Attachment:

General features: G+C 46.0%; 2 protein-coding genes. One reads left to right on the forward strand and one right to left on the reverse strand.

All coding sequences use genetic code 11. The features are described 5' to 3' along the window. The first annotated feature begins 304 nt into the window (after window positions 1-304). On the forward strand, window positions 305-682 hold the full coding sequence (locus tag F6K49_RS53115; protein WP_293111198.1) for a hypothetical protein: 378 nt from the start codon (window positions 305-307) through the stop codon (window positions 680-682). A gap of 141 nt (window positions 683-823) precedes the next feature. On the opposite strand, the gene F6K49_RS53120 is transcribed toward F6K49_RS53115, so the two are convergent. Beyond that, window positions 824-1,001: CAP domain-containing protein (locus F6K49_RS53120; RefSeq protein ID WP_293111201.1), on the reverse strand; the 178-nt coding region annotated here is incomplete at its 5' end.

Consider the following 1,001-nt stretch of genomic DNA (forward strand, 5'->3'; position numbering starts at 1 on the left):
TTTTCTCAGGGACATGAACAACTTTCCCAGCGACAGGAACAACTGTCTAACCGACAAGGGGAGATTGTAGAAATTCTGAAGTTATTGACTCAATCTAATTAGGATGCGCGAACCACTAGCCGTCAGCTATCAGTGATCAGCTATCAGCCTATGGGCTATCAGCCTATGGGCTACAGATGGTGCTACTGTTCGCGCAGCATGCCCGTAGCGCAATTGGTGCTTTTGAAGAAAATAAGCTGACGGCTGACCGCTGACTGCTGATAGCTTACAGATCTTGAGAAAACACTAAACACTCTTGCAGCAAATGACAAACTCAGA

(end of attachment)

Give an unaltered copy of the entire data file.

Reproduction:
General features: G+C 46.0%; 2 protein-coding genes. One reads left to right on the forward strand and one right to left on the reverse strand.

All coding sequences use genetic code 11. The features are described 5' to 3' along the window. The first annotated feature begins 304 nt into the window (after window positions 1-304). On the forward strand, window positions 305-682 hold the full coding sequence (locus tag F6K49_RS53115; protein WP_293111198.1) for a hypothetical protein: 378 nt from the start codon (window positions 305-307) through the stop codon (window positions 680-682). A gap of 141 nt (window positions 683-823) precedes the next feature. On the opposite strand, the gene F6K49_RS53120 is transcribed toward F6K49_RS53115, so the two are convergent. Beyond that, window positions 824-1,001: CAP domain-containing protein (locus F6K49_RS53120; RefSeq protein ID WP_293111201.1), on the reverse strand; the 178-nt coding region annotated here is incomplete at its 5' end.

Consider the following 1,001-nt stretch of genomic DNA (forward strand, 5'->3'; position numbering starts at 1 on the left):
TTTTCTCAGGGACATGAACAACTTTCCCAGCGACAGGAACAACTGTCTAACCGACAAGGGGAGATTGTAGAAATTCTGAAGTTATTGACTCAATCTAATTAGGATGCGCGAACCACTAGCCGTCAGCTATCAGTGATCAGCTATCAGCCTATGGGCTATCAGCCTATGGGCTACAGATGGTGCTACTGTTCGCGCAGCATGCCCGTAGCGCAATTGGTGCTTTTGAAGAAAATAAGCTGACGGCTGACCGCTGACTGCTGATAGCTTACAGATCTTGAGAAAACACTAAACACTCTTGCAGCAAATGACAAACTCAGA